In the end, we're all dead, and every business (even nonprofits) will fail, because every business is subject to risk at all times, and has finite, exhaustible resources, and thus every business is subject to gambler's ruin. So, really, prognostication that "in the end" Wikipedia will fail is not all that substantial.
  • Re:Transparency (Score:5, Insightful)

    by sepluv ( 641107 ) <> on Friday July 27, 2007 @07:21PM (#20017875)

    So, to support the idea that I am indeed being naïve, can you give me an example of how these individuals manage to exert pressure on others over the Internet? I don't really think "bullying" works very well over the Internet and multiple personal attacks will get one banned, anyway. Also, winning through having better arguments and the other editors agreeing with them (a self-selecting argument-based democratic consensus) seems to me to be quite a good way of dealing with things; please suggest a better one.

    I'm assuming this hierarchy must work via some kind of conspiracy. I don't doubt there is the odd, small-scale conspiracy between a few friends going on (like IMing them to support you in some discussion), but I see little evidence of a greater cabal. In fact as an editor without a great deal of experience, it just so happens that I recently admonished two editors who turned out to be admins (who I guess would be the ones most likely running any cabal) about what I thought was their not following policy (I was probably a little too severe in retrospect), and they discussed this with me very politely with reasoned argument and one conceded some ground on it, as opposed to exerting pressure on me somehow.

    In the end, Wikipedia will fail through it's lack of a traditional authority structure, however much not having one has certain advantages.
    I'm confused. I thought your argument was that it does have an authority structure.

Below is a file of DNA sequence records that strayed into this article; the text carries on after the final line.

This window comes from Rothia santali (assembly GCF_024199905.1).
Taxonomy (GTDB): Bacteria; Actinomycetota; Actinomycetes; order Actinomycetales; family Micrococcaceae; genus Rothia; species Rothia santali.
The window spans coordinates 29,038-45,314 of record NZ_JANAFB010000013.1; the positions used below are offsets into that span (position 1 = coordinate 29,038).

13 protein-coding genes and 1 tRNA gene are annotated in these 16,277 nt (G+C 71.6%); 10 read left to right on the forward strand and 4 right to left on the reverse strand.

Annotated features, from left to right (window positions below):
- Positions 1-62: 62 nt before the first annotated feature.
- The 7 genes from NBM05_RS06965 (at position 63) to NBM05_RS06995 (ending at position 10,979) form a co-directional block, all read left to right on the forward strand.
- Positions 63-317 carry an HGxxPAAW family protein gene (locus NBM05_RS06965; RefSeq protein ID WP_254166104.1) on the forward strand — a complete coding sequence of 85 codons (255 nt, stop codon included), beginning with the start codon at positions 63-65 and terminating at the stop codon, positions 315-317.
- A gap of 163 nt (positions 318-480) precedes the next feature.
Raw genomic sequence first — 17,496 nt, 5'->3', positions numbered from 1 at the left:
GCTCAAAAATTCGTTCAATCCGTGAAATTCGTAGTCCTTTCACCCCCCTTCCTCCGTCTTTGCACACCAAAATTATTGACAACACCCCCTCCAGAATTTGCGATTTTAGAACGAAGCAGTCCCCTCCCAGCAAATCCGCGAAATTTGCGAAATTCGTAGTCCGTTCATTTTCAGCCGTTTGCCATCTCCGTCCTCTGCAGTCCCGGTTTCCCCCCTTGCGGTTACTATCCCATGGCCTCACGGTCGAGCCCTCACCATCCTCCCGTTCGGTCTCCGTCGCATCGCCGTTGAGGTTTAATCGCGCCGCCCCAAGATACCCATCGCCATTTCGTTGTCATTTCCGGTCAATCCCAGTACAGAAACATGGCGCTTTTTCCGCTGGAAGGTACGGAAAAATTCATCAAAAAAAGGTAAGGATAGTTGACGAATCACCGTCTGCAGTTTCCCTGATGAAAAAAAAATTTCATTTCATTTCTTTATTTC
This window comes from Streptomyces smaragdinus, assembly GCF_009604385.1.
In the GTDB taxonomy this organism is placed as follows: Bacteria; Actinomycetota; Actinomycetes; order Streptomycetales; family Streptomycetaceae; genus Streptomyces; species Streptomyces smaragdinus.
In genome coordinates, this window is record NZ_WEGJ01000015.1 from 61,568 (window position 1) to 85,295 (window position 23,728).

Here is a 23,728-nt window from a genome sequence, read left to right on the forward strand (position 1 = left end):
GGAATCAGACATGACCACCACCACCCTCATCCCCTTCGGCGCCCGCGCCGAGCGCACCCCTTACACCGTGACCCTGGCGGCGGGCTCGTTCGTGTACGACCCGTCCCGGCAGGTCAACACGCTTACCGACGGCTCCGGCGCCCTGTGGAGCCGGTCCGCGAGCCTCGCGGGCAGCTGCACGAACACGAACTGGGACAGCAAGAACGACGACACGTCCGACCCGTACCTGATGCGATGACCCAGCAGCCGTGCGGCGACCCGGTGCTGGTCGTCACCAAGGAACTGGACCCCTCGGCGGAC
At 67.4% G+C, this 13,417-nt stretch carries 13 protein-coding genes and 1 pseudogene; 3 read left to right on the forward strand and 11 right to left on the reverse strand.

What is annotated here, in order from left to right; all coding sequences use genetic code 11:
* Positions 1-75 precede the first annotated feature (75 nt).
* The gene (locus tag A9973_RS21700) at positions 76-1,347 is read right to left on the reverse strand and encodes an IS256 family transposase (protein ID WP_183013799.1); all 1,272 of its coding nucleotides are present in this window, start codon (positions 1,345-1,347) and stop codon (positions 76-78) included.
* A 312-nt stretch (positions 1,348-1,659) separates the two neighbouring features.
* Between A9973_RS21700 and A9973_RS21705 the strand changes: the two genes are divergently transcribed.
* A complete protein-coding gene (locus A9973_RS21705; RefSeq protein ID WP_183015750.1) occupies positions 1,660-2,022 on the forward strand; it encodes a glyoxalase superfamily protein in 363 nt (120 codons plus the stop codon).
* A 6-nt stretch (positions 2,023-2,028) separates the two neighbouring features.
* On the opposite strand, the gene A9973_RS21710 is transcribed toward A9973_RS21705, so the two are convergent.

One cannot expect a project of such a magnitude to survive in the real world
    It seems to have "survived" 6 years with the number articles, readers and editors continually growing exponentially. Do you have any reasons why it might not survive? It seemed obvious to me that it would work from when I first heard about the model (for a number of reasons, like lots of editors making it more balanced and less NPOV, the ease of fixing mistakes, &c).

    Even from a purely legal standpoint, Wikipedia is only going to have more trouble in the future than it can eventually handle.
    Pray, tell me, what form this trouble will take, if you want me to believe you, lest I believe you are merely casting around weasel words as flamebait.
  • by J'raxis ( 248192 ) on Friday July 27, 2007 @07:32PM (#20017973) Homepage

    The important revelation here isn't that there are intelligence agents using Wikipedia to spread propaganda -- being open to edit by most anyone means it'll pick up its fair share of people editing in bad faith, ranging from civilian vandals and scumbags to the government's equivalent. The important question here is why the hell did Wikipedia's admins cooperate with her -- protecting her by removing the content -- when she was outed? Everyone likes to argue over the credibility of the information they find on Wikipedia, and this does not help their credibility at all.

  • by dtobias ( 262347 ) <> on Friday July 27, 2007 @08:37PM (#20018571) Homepage
    An "excellent Wikipedia administrator", maybe, in some ways... but also a top member of a clique that can be quite hypocritically nasty to anybody who gets in its way, and which pushes policies such as the silly one against linking to so-called "attack sites" under any circumstances, which end up reflecting poorly on Wikipedia by making it seem to be trying to censor its critics. I think that critics, even "lunatic conspiracy theorists", should be kept in the light of day instead of forcibly suppressed and left to fester in the dark.
  • by micpp ( 818596 ) on Friday July 27, 2007 @10:08PM (#20019237) Homepage
    Well, the way it's being covered up on Wikipedia does seem a bit worrying.
  • by Durova ( 1088517 ) on Saturday July 28, 2007 @10:15AM (#20022827)
    Sorry, that's not a red flag to an Oversight action. I know a few things about how Oversight works. When a pile of edits get deleted that could be a sign that a rank-and-file sysop found something potentially libellous and performed a manual delete. I would have been able to read the deleted version if that had happened, and it didn't. I'm not sure why those logs appeared, but I suggest you ask the sysops who created them. It's a huge leap to suppose that a couple of log entries by other sysops, at an article that had been edited thousands of times, necessarily mean that admin SlimVirgin is a spy. Perhaps that's adequate for folks who think NASA faked the moon landings, but for the rest of us human beings who know "The X Files" was fiction, it's a laugh. Or it would be if one very diligent volunteer weren't getting dragged through the mud in the process, and probably also whoever that unfortunate person is who got misidentified as her. The research I can verify on this story is complete hokum. I have no faith in the rest.